by Robert Digitale, Press Democrat
Sonoma County shared in the U.S. solar industry’s boom times last year, with strong job growth reported here, a jump partly attributed to increased customer demand and a rush to take advantage of federal tax credits.
The county ranked 13th for 2016 among the nation’s metropolitan areas based on the number of solar-related jobs, according to a new report by the Solar Foundation of Washington, D.C. Employment in the county’s solar sector grew 44 percent from a year earlier to 3,476 jobs.
Some Northern California communities enjoyed even bigger growth rates.
The San Francisco/Oakland area, the top-ranked metro area in the United States for solar jobs, reported a total of 26,000 such workers last year, an increase of 67 percent from 2015.
Sacramento, which ranked sixth, saw its solar jobs grow 99 percent, while San Luis Obispo, ranked 15th, had an increase of 137 percent.
In contrast, the nation’s solar workforce grew by 25 percent last year. That compares with an annual growth rate of about 20 percent for the previous three years.
“California is obviously the leading market in terms of solar in the U.S.,” said Andrea Luecke, the foundation’s president and executive director.
Santa Rosa has distinguished itself for encouraging solar by becoming one of only 21 communities in the nation to receive the top-ranked SolSmart Gold designation, Luecke noted. The recognition is part of a U.S. Department of Energy program that is administered by the Solar Foundation.
“The city of Santa Rosa is taking all the right steps in becoming more solar friendly,” she said.
The foundation’s annual census counts solar employment in such areas as installation, manufacturing, sales and distribution. To be counted, a worker must devote at least half of his or her time on solar-related work.
The nation’s solar industry enjoyed its biggest year ever in 2016. Its new installations equaled 14.76 gigawatts of power, which was nearly double of that completed in 2015, according to the Solar Energy Industries Association.
A gigawatt provides enough electricity to power about 200,000 homes, according to the U.S. Department of Energy.
The largest share of installations last year involved “utility-scale” projects that were started in anticipation of capturing a federal tax credit that had been slated to expire at the end of last year, the association reported. In late 2015, Congress did extend the credit, but by that time many of those projects were well underway.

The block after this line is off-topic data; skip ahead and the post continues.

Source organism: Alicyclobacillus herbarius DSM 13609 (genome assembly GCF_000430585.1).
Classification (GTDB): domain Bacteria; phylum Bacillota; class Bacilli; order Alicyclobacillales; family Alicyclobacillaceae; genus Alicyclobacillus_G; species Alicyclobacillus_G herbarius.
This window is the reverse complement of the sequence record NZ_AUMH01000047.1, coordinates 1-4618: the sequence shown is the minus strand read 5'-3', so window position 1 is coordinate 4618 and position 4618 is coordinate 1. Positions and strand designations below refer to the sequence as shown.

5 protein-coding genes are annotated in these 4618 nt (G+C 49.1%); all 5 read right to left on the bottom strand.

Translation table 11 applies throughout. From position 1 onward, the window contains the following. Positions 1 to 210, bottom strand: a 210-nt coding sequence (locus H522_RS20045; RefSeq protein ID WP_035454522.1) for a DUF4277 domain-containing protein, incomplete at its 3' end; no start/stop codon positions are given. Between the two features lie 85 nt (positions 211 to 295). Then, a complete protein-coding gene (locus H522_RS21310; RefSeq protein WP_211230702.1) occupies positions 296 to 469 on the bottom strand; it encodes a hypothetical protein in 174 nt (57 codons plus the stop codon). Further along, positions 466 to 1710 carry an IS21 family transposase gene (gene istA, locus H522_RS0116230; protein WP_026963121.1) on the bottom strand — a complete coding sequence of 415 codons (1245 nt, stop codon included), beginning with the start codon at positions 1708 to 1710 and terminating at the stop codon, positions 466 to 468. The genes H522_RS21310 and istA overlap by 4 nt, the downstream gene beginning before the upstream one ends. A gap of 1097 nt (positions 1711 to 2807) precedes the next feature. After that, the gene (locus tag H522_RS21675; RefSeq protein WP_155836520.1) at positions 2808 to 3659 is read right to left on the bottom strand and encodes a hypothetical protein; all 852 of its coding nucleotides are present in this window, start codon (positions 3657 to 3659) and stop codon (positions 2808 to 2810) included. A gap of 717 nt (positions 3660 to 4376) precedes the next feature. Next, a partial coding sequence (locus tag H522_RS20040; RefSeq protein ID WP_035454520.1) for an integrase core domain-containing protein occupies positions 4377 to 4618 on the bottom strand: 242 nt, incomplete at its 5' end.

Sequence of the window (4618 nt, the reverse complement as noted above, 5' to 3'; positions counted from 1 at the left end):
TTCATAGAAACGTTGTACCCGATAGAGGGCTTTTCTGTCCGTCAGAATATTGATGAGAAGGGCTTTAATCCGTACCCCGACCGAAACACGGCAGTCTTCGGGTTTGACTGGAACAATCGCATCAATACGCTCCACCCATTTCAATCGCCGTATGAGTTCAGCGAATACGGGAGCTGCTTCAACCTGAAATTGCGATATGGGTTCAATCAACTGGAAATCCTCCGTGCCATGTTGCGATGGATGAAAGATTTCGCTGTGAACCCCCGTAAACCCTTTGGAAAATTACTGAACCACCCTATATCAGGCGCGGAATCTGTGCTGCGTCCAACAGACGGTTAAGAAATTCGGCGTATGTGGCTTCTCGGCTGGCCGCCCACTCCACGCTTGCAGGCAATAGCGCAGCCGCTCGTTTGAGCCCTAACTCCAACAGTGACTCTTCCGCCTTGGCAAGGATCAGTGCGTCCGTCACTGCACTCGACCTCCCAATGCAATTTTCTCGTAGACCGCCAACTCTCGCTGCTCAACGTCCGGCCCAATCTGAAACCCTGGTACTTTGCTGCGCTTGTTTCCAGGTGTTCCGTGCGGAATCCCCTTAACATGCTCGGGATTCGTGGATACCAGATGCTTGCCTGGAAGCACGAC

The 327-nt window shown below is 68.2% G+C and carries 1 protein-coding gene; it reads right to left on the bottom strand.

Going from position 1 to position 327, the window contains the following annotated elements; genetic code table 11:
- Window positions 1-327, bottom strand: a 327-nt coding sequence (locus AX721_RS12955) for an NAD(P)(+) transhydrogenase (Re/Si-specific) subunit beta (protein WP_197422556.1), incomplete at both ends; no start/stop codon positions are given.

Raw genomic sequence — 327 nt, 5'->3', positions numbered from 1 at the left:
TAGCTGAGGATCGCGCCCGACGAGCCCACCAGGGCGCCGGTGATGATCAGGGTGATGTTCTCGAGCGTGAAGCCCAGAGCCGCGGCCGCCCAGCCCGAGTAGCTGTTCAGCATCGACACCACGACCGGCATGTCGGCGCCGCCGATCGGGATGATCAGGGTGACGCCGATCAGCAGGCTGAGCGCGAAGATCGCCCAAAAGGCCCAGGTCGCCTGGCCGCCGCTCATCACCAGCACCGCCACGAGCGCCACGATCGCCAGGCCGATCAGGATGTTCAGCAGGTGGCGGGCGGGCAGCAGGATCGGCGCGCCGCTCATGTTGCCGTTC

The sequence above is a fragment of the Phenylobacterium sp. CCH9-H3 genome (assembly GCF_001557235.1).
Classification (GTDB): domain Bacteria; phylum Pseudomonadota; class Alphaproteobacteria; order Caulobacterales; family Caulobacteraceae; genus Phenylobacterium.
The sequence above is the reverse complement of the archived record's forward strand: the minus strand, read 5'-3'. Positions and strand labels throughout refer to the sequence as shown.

After last year’s big bump, utility projects are expected to decline this year, thus lowering the nation’s total of new solar power for 2017. However, the association still expects growth in the residential and commercial solar sectors.
As for employment, the Solar Foundation forecast that the nation’s solar workforce this year will grow another 10 percent to a total of 286,000 workers.
For the county, the solar jobs amount to 1.7 percent of the total workforce, but few sectors experience 44 percent job growth in one year.
For example, the county’s total construction industry amounts to 4.7 percent of the workforce and grew 9 percent in one year to 13,200 workers by November 2016, the time of the solar census.
Geoffrey Smith, who runs the Solar Sonoma County program for the Center for Climate Protection in Santa Rosa, said the growing numbers show how important solar is to the county.
“It’s a significant part of the local economy,” he said.
He noted the county’s solar sector includes not only installers and distributors but also companies like Petaluma’s Enphase Energy, which produces components and other technology to better manage residential and commercial systems.
Nate Gulbransen, a partner in Westcoast Solar Energy in Rohnert Park, recalled that jobs were scarce about five years ago as the county was still dealing with the aftermath of the recession, and both homeowners and businesses showed less interest in adding systems. That resulted in many solar installers going out of business.
But work was plentiful last year. He said 2016 “was a banner year for the industry.”
Among Westcoast’s current projects is a 2.15 megawatt installation at Lagunitas Brewing Co. in Petaluma.
Lagunitas said the solar system will be the fifth-largest in the world among breweries.
John Parry, the owner of Solar Works in Sebastopol, said there really are two solar industries. One involves locally based contractors who build sustainable and profitable businesses, while the other includes big players who try to capitalize on the tax credits but never seem to stick around.
“They come and go,” Parry said.
Among the latter are companies such as Oakland-based Sungevity, which this month filed for bankruptcy protection and which Greentech Media said had previously raised $850 million in venture capital.
Parry started his company in 1986. Today, he has 11 workers. His wife, Laura Goldman, and he said their approach of not chasing the “growth path” has allowed them to stay in business for three decades.
“We’re kind of grandparents of solar around here,” Laura Goldman said.
Luecke acknowledged the frequent ups and downs of major players has spawned the term “solar coaster.” But she said the industry’s technology has demonstrated that power from the sun “is the future.”
“Solar has a larger part to play in a carbon-free economy, and that’s really what we need to do,” she said.
Solar rooftop panels increasingly will be combined with energy storage systems.
It also will be relied upon to power electric vehicles and devices that now use natural gas, such as heating systems, said Smith of Solar Sonoma County. Such changes will mean bright opportunities for the county’s solar companies.
“Our local solar vendors are a scrappy bunch,” Smith said, “and they’re able to adapt.”
You can reach Staff Writer Robert Digitale at 707-521-5285 or firstname.lastname@example.org. On Twitter @rdigit.
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